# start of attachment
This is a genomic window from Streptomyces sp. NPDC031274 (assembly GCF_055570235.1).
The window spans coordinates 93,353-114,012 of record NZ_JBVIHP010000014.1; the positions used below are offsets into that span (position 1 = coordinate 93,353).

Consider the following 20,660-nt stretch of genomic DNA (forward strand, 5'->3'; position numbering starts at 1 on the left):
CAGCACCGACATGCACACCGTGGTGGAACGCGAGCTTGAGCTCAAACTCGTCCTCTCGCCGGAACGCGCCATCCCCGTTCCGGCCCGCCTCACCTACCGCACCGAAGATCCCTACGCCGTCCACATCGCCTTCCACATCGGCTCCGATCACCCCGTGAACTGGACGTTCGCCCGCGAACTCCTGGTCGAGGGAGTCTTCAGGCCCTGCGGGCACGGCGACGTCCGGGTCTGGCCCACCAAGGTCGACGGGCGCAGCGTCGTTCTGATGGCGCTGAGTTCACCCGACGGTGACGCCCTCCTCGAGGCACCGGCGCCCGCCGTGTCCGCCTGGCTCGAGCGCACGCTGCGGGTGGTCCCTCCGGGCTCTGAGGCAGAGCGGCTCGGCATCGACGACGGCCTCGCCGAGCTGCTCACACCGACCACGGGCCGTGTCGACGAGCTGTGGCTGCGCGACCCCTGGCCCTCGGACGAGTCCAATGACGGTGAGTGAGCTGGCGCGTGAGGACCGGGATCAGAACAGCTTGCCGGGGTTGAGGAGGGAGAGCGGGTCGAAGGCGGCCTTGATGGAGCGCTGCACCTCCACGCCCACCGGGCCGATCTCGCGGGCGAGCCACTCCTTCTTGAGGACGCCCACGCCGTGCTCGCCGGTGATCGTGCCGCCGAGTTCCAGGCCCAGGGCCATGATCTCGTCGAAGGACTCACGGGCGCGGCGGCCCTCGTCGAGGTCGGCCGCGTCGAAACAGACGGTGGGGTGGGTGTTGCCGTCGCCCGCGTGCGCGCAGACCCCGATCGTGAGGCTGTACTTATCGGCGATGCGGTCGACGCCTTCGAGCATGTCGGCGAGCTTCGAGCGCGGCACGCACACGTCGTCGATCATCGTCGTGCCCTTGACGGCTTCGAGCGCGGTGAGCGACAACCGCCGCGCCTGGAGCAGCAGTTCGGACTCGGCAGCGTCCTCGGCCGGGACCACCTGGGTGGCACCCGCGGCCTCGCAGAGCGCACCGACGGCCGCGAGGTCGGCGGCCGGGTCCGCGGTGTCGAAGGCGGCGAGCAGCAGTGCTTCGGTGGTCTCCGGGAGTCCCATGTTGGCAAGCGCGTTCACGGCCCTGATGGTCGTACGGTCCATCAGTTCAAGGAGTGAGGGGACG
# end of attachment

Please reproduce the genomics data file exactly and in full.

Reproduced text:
This is a genomic window from Streptomyces sp. NPDC031274 (assembly GCF_055570235.1).
The window spans coordinates 93,353-114,012 of record NZ_JBVIHP010000014.1; the positions used below are offsets into that span (position 1 = coordinate 93,353).

Consider the following 20,660-nt stretch of genomic DNA (forward strand, 5'->3'; position numbering starts at 1 on the left):
CAGCACCGACATGCACACCGTGGTGGAACGCGAGCTTGAGCTCAAACTCGTCCTCTCGCCGGAACGCGCCATCCCCGTTCCGGCCCGCCTCACCTACCGCACCGAAGATCCCTACGCCGTCCACATCGCCTTCCACATCGGCTCCGATCACCCCGTGAACTGGACGTTCGCCCGCGAACTCCTGGTCGAGGGAGTCTTCAGGCCCTGCGGGCACGGCGACGTCCGGGTCTGGCCCACCAAGGTCGACGGGCGCAGCGTCGTTCTGATGGCGCTGAGTTCACCCGACGGTGACGCCCTCCTCGAGGCACCGGCGCCCGCCGTGTCCGCCTGGCTCGAGCGCACGCTGCGGGTGGTCCCTCCGGGCTCTGAGGCAGAGCGGCTCGGCATCGACGACGGCCTCGCCGAGCTGCTCACACCGACCACGGGCCGTGTCGACGAGCTGTGGCTGCGCGACCCCTGGCCCTCGGACGAGTCCAATGACGGTGAGTGAGCTGGCGCGTGAGGACCGGGATCAGAACAGCTTGCCGGGGTTGAGGAGGGAGAGCGGGTCGAAGGCGGCCTTGATGGAGCGCTGCACCTCCACGCCCACCGGGCCGATCTCGCGGGCGAGCCACTCCTTCTTGAGGACGCCCACGCCGTGCTCGCCGGTGATCGTGCCGCCGAGTTCCAGGCCCAGGGCCATGATCTCGTCGAAGGACTCACGGGCGCGGCGGCCCTCGTCGAGGTCGGCCGCGTCGAAACAGACGGTGGGGTGGGTGTTGCCGTCGCCCGCGTGCGCGCAGACCCCGATCGTGAGGCTGTACTTATCGGCGATGCGGTCGACGCCTTCGAGCATGTCGGCGAGCTTCGAGCGCGGCACGCACACGTCGTCGATCATCGTCGTGCCCTTGACGGCTTCGAGCGCGGTGAGCGACAACCGCCGCGCCTGGAGCAGCAGTTCGGACTCGGCAGCGTCCTCGGCCGGGACCACCTGGGTGGCACCCGCGGCCTCGCAGAGCGCACCGACGGCCGCGAGGTCGGCGGCCGGGTCCGCGGTGTCGAAGGCGGCGAGCAGCAGTGCTTCGGTGGTCTCCGGGAGTCCCATGTTGGCAAGCGCGTTCACGGCCCTGATGGTCGTACGGTCCATCAGTTCAAGGAGTGAGGGGACG